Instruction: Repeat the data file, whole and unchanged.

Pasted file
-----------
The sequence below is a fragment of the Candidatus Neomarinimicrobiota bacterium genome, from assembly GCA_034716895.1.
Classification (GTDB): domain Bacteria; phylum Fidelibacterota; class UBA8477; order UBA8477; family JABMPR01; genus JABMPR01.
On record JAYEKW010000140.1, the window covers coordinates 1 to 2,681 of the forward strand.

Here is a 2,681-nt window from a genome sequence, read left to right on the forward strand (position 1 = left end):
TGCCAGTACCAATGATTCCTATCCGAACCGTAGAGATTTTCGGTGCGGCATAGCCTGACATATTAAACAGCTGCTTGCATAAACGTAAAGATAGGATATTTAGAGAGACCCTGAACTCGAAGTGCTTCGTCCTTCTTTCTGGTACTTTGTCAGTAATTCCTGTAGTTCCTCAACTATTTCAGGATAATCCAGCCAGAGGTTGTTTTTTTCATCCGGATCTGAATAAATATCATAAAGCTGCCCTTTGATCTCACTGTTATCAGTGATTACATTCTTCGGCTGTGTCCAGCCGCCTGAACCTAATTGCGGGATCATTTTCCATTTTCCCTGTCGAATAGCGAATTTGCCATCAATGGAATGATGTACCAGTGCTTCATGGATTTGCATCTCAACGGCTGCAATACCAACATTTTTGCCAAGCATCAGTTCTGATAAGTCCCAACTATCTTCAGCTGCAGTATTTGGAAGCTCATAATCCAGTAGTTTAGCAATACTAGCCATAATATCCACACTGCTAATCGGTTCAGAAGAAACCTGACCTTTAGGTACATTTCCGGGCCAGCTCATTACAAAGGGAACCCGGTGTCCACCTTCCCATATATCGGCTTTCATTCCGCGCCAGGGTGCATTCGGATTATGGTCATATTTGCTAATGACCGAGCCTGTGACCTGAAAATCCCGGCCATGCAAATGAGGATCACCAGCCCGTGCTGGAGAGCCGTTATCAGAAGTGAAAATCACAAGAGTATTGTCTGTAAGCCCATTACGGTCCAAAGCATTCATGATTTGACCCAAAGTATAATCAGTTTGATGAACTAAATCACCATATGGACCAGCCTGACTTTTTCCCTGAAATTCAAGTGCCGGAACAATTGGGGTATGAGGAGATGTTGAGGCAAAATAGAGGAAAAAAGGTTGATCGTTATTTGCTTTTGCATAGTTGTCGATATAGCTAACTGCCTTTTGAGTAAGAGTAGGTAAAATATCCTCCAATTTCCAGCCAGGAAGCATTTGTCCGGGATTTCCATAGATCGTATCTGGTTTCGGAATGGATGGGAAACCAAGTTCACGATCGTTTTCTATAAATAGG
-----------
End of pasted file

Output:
The sequence below is a fragment of the Candidatus Neomarinimicrobiota bacterium genome, from assembly GCA_034716895.1.
Classification (GTDB): domain Bacteria; phylum Fidelibacterota; class UBA8477; order UBA8477; family JABMPR01; genus JABMPR01.
On record JAYEKW010000140.1, the window covers coordinates 1 to 2,681 of the forward strand.

Here is a 2,681-nt window from a genome sequence, read left to right on the forward strand (position 1 = left end):
TGCCAGTACCAATGATTCCTATCCGAACCGTAGAGATTTTCGGTGCGGCATAGCCTGACATATTAAACAGCTGCTTGCATAAACGTAAAGATAGGATATTTAGAGAGACCCTGAACTCGAAGTGCTTCGTCCTTCTTTCTGGTACTTTGTCAGTAATTCCTGTAGTTCCTCAACTATTTCAGGATAATCCAGCCAGAGGTTGTTTTTTTCATCCGGATCTGAATAAATATCATAAAGCTGCCCTTTGATCTCACTGTTATCAGTGATTACATTCTTCGGCTGTGTCCAGCCGCCTGAACCTAATTGCGGGATCATTTTCCATTTTCCCTGTCGAATAGCGAATTTGCCATCAATGGAATGATGTACCAGTGCTTCATGGATTTGCATCTCAACGGCTGCAATACCAACATTTTTGCCAAGCATCAGTTCTGATAAGTCCCAACTATCTTCAGCTGCAGTATTTGGAAGCTCATAATCCAGTAGTTTAGCAATACTAGCCATAATATCCACACTGCTAATCGGTTCAGAAGAAACCTGACCTTTAGGTACATTTCCGGGCCAGCTCATTACAAAGGGAACCCGGTGTCCACCTTCCCATATATCGGCTTTCATTCCGCGCCAGGGTGCATTCGGATTATGGTCATATTTGCTAATGACCGAGCCTGTGACCTGAAAATCCCGGCCATGCAAATGAGGATCACCAGCCCGTGCTGGAGAGCCGTTATCAGAAGTGAAAATCACAAGAGTATTGTCTGTAAGCCCATTACGGTCCAAAGCATTCATGATTTGACCCAAAGTATAATCAGTTTGATGAACTAAATCACCATATGGACCAGCCTGACTTTTTCCCTGAAATTCAAGTGCCGGAACAATTGGGGTATGAGGAGATGTTGAGGCAAAATAGAGGAAAAAAGGTTGATCGTTATTTGCTTTTGCATAGTTGTCGATATAGCTAACTGCCTTTTGAGTAAGAGTAGGTAAAATATCCTCCAATTTCCAGCCAGGAAGCATTTGTCCGGGATTTCCATAGATCGTATCTGGTTTCGGAATGGATGGGAAACCAAGTTCACGATCGTTTTCTATAAATAGG